How to write a daydream?

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  • #16
    I'm just reacting to the OP - if it's supposed to be a surprise to the audience, it's supposed to be a surprise to the reader. If a dream sequence is stylized and the tone is different than reality - like The Sopranos used to do - then you clearly call out it's a dream.

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    • #17
      Originally posted by Satriales View Post

      There are certainly differences but I’d never not bury the lede unless the director or producer was like “whatever; just explicitly call it out.” I’m not sure what that reason would be. But if I had a For Your Consideration script out there I would definitely want it to be as close to the viewing experience as possible.
      Agreed.

      I guess my point is that in production, I'm guessing rewrites have to happen fast (time is money) and if you happen to be a writer on set rewriting, (ICBW) the faster you write the better for production. In that in that environment, getting the point across to execute the shot would be ideal and essential. At that point, time is against you.

      Look, I don't have physical experience with production, but it seems possible that, as an example, a filmmaker may opt to use different lighting, sounds, background music, color, makeup or tonal qualities for scenes that are daydreams versus reality that are shot in the same location.

      Some differences can be done in post, maybe many of them, but if that's the case, somewhere in the draft, it has to identify those specific scenes. Some differences might be done when filming-- for example if a filmmaker wanted the lighting/makeup to be different between reality and fantasy scenes in the same location that are viewed in sequence of each other. The production draft would want to identify those scenes to efficiently schedule shooting, because it would be insane to relight scenes back and forth on the day you're filming those scenes in that location.

      You'd want to light once, film all those scenes in that location, then reset the lighting for the "fantasy" scenes that all have the same lighting. So, I could see why a filmmaker might have the information "fantasy scene" specified in the slugline so the execution is nailed.

      So, I'm just saying there might be times when you would call it out in the slugline for production that are completely unnecessary in a spec/first draft.

      I'm not speaking specifically to this OP's example. I've kinda expanded the discussion for consideration. Apologies. I'm not saying "right" or "wrong" here, simply suggesting there might be times when we might need to consider the practical nature of filming-- but then you're right... that would come from the director. I think the more a writer understands about production the better writer they could become.

      Apologies for straying... Oops, totally missed Jeff's post.
      "Learn the rules like a pro, so you can break them like an artist,- Pablo Picasso

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      • #18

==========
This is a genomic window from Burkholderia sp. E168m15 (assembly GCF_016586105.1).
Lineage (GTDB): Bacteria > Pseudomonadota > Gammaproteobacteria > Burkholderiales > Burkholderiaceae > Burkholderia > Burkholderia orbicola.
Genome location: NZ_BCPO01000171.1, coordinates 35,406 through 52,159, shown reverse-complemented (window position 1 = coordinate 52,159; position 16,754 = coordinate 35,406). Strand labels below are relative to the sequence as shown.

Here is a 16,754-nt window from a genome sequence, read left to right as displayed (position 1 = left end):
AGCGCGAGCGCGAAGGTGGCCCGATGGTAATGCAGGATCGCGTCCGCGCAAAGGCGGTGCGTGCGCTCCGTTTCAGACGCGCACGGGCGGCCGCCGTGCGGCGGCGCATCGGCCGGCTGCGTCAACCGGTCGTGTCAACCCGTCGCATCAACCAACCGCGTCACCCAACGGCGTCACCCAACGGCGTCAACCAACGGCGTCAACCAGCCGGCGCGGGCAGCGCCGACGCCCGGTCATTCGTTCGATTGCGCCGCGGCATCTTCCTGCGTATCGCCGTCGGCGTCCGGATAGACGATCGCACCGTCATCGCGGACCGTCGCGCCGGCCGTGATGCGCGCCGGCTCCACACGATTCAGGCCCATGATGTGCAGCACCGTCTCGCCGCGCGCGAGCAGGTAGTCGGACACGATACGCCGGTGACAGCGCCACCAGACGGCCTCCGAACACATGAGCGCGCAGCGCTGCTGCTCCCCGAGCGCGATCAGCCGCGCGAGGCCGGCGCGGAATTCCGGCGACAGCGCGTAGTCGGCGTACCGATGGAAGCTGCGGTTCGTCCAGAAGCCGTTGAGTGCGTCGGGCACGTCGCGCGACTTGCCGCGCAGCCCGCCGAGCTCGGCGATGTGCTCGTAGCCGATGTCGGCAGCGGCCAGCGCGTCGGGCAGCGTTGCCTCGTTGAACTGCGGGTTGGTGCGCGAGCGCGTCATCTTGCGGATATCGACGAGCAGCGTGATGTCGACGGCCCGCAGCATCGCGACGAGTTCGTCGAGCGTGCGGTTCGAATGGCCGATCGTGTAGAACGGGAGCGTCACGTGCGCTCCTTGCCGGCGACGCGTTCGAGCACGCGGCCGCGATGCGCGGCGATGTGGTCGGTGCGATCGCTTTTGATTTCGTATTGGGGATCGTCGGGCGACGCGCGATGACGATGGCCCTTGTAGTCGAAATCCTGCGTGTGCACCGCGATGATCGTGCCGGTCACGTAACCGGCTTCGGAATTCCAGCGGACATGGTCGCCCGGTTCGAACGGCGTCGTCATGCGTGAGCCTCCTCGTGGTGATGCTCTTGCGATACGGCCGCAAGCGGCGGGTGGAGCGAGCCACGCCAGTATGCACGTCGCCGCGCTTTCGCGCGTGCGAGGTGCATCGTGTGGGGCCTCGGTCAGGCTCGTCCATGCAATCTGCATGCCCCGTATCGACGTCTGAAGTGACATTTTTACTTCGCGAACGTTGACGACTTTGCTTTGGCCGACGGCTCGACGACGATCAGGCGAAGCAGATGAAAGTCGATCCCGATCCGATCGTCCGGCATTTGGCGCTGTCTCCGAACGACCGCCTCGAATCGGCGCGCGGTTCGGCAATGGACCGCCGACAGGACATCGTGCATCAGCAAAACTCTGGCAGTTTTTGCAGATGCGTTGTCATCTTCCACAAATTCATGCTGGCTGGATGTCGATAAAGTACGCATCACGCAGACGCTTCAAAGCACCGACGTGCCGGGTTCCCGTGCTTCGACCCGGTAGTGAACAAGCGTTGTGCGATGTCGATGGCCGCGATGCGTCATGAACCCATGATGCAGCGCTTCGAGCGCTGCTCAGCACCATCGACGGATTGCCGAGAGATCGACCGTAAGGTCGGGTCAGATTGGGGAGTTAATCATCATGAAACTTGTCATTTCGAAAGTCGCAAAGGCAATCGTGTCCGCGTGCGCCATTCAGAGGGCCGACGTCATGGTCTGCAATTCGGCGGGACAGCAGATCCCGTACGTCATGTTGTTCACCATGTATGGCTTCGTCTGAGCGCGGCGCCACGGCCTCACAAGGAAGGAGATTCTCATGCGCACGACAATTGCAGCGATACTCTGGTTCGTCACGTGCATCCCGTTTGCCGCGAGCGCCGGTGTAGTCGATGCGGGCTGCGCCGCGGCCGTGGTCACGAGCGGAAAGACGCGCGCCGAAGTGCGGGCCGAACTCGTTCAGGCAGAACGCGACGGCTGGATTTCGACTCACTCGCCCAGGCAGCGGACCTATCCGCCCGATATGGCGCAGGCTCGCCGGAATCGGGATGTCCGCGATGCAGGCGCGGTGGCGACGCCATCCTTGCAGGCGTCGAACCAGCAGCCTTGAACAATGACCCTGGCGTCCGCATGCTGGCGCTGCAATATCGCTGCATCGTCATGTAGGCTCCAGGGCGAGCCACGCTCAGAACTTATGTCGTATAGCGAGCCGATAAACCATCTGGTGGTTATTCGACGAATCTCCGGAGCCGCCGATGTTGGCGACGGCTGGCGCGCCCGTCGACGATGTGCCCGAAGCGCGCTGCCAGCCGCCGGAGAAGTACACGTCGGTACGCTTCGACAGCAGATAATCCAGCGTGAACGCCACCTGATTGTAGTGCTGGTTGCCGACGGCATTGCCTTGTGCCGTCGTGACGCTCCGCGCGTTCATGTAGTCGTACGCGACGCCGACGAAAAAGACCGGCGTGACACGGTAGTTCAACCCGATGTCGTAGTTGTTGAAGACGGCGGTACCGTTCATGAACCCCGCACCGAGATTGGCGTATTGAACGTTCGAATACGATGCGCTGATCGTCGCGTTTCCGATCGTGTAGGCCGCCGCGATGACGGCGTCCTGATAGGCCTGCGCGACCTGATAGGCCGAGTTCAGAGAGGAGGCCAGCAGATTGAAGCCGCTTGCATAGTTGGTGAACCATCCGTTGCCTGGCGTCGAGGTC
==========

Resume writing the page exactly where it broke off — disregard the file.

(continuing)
Originally posted by Darthclaw13 View Post
        Hi all,
        I am wondering the best way to write a daydream sequence.

        I am a bit confused on how to structure a scene like that so any examples in films would help so I can look them up.

        Any help is appreciated.

        As always, I hope you are reaching your writing dreams.
        If you can find a good script online for The 12th Man (2017), there is a scene that takes place in a cabin where the isolated main character has not one, not two, but three illusory dreams in a row (your "daydream sequence"). Each one fools the viewer.

        I looked for the script online but couldn't find one, probably because the movie's dialogue is spoken in Norwegian, German, and some Swedish. You can watch the movie on Hulu, but it expires soon. Subtitles are provided. I thought it was a moving and excellent true story and movie.
        Last edited by Clint Hill; 10-23-2021, 10:08 PM.
        "If you're going to have a story, have a big story, or none at all." — Joseph Campbell

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        • #19
          Originally posted by Clint Hill View Post

          You can watch the movie on Hulu, but it expires soon. Subtitles are provided. I thought it was a moving and excellent true story and movie.
          It's also on Netflix until Oct. 30th.

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          • #20
            Another excellent film that uses the imaginary scene (your dream sequence) that then reverts to reality is Solace (2015), starring Anthony Hopkins, Colin Farrell, and Abbie Cornish. It's available to watch on Hulu.

            In this screen story, two psychics duke it out—one works with the FBI, while the other performs mercy killings. There are multiple scenes of how each victim ends up murdered as the FBI psychic touches personal items or the body and re-lives the victim's last moments. The film treats these as dream sequences.

            There are at least three scenes where the FBI psychic imagines how a confrontation with the other psychic occurs. Then the scene reverts to reality, at which time the psychic attempts to make the outcome different. It's a good story. Check it out.
            "If you're going to have a story, have a big story, or none at all." — Joseph Campbell

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